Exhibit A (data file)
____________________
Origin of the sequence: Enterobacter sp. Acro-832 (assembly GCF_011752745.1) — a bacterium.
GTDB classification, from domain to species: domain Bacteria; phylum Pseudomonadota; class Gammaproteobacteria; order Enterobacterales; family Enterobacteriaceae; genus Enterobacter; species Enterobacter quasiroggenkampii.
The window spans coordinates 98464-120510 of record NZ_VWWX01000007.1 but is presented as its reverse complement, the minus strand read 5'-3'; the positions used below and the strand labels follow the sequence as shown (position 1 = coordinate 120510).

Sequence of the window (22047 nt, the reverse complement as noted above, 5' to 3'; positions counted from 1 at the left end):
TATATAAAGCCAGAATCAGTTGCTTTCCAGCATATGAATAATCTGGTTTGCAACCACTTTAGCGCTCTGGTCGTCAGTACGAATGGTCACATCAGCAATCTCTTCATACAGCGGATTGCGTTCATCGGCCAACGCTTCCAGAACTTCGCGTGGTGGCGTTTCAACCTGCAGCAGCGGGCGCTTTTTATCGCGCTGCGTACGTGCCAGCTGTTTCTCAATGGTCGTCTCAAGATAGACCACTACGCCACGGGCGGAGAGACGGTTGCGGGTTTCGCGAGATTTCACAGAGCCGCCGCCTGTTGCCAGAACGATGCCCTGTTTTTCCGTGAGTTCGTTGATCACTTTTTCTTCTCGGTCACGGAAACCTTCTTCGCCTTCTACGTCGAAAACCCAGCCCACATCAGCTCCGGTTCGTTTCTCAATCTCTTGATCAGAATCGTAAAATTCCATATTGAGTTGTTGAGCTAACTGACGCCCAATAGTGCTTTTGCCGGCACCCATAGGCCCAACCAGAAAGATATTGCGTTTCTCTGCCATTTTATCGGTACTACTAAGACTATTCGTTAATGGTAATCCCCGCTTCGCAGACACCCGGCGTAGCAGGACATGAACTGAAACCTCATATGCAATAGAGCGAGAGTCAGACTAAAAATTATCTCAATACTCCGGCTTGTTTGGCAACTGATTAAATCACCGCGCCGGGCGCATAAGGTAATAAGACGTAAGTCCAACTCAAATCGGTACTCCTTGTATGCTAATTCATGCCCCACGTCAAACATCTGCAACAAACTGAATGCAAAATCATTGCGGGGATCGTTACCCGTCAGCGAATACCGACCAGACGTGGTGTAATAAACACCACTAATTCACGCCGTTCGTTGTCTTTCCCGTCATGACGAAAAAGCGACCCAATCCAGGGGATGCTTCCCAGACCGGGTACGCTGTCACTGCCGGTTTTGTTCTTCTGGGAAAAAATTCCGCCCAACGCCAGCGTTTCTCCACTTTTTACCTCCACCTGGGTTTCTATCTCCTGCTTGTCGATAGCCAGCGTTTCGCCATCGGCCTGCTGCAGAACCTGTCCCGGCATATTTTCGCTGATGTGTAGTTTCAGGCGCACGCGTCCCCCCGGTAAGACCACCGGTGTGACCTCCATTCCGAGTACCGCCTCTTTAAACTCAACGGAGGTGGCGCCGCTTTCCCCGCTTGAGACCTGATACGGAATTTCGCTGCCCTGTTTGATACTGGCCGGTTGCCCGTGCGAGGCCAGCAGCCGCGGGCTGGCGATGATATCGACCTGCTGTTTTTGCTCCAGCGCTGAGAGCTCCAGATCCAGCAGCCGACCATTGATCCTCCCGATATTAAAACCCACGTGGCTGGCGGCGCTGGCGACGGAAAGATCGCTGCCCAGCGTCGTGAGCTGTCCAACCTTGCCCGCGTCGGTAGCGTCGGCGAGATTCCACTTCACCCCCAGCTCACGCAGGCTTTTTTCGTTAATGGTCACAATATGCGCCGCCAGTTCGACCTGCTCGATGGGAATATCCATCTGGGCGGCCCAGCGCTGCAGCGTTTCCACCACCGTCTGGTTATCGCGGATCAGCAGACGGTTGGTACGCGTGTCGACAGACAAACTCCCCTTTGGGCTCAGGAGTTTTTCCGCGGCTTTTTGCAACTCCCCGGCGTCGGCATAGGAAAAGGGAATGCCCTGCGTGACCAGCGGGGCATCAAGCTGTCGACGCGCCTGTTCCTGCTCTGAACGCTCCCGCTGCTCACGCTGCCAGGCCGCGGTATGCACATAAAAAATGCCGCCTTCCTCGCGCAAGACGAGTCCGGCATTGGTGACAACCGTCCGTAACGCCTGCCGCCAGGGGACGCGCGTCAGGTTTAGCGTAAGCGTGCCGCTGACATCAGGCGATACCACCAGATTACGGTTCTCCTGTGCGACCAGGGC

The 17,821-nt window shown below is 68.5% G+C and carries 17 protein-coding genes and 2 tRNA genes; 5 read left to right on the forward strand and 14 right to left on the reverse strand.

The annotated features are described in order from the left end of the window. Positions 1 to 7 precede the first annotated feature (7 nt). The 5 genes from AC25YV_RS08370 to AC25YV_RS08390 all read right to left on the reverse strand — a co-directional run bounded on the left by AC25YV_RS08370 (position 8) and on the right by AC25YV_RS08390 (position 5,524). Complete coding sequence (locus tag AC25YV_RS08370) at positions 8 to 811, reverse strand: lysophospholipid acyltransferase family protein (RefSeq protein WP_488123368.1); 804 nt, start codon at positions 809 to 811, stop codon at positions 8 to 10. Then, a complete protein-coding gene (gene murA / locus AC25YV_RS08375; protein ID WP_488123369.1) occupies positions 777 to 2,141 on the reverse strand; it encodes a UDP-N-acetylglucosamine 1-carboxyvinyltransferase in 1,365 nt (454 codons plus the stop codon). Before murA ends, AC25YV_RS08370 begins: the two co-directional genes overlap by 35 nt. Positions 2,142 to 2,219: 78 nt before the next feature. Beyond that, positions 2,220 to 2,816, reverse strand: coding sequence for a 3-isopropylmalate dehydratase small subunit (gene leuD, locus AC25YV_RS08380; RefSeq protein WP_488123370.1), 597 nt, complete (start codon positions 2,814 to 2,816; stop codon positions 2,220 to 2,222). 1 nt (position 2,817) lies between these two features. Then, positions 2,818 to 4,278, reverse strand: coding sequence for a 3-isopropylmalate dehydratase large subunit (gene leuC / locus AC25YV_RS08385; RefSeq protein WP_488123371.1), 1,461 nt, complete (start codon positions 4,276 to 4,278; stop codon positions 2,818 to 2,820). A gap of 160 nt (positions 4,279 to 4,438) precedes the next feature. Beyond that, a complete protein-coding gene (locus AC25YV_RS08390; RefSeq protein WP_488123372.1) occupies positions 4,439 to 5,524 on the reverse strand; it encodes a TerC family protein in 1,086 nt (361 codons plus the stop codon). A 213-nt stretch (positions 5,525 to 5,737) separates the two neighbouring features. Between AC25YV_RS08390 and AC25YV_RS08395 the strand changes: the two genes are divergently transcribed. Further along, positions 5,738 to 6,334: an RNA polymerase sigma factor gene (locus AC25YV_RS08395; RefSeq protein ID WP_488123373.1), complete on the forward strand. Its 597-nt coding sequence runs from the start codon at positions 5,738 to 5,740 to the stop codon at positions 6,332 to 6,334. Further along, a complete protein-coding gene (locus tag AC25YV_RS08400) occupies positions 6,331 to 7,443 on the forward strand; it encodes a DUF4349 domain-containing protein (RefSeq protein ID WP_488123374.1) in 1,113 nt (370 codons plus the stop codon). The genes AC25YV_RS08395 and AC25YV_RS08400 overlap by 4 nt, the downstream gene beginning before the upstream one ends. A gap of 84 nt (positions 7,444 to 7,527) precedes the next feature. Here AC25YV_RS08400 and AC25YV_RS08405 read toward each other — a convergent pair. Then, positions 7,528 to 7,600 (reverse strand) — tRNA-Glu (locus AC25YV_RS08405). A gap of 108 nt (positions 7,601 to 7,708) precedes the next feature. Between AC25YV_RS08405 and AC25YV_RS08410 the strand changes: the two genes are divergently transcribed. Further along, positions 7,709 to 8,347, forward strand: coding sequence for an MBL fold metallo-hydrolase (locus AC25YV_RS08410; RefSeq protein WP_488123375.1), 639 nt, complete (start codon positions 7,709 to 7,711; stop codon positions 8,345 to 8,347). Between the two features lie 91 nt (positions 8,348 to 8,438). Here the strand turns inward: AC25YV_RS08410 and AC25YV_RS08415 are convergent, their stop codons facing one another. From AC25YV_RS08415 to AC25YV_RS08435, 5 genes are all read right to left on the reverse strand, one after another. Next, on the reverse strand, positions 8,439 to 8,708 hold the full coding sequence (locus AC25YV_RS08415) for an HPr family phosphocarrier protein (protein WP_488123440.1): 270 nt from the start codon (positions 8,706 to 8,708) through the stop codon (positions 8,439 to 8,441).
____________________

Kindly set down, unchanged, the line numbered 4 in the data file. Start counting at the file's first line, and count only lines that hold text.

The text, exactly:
Sequence of the window (22047 nt, the reverse complement as noted above, 5' to 3'; positions counted from 1 at the left end):